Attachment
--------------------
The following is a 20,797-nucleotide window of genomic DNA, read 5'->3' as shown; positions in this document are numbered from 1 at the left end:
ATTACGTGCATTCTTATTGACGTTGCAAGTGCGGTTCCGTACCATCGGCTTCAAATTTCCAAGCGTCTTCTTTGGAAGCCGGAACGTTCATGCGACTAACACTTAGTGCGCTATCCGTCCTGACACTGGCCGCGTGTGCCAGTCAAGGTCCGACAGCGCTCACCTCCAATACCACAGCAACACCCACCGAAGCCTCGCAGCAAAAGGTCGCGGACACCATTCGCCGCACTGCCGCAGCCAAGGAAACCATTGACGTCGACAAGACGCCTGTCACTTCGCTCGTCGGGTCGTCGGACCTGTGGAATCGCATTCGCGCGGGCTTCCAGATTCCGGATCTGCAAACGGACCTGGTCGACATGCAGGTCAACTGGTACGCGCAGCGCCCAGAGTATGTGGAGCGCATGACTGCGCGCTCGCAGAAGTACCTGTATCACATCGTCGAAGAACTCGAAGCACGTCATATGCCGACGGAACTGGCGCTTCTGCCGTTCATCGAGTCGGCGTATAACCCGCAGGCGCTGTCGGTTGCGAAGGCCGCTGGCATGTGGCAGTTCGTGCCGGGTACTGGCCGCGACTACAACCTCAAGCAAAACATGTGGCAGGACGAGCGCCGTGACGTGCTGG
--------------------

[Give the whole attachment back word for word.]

The following is a 20,797-nucleotide window of genomic DNA, read 5'->3' as shown; positions in this document are numbered from 1 at the left end:
ATTACGTGCATTCTTATTGACGTTGCAAGTGCGGTTCCGTACCATCGGCTTCAAATTTCCAAGCGTCTTCTTTGGAAGCCGGAACGTTCATGCGACTAACACTTAGTGCGCTATCCGTCCTGACACTGGCCGCGTGTGCCAGTCAAGGTCCGACAGCGCTCACCTCCAATACCACAGCAACACCCACCGAAGCCTCGCAGCAAAAGGTCGCGGACACCATTCGCCGCACTGCCGCAGCCAAGGAAACCATTGACGTCGACAAGACGCCTGTCACTTCGCTCGTCGGGTCGTCGGACCTGTGGAATCGCATTCGCGCGGGCTTCCAGATTCCGGATCTGCAAACGGACCTGGTCGACATGCAGGTCAACTGGTACGCGCAGCGCCCAGAGTATGTGGAGCGCATGACTGCGCGCTCGCAGAAGTACCTGTATCACATCGTCGAAGAACTCGAAGCACGTCATATGCCGACGGAACTGGCGCTTCTGCCGTTCATCGAGTCGGCGTATAACCCGCAGGCGCTGTCGGTTGCGAAGGCCGCTGGCATGTGGCAGTTCGTGCCGGGTACTGGCCGCGACTACAACCTCAAGCAAAACATGTGGCAGGACGAGCGCCGTGACGTGCTGG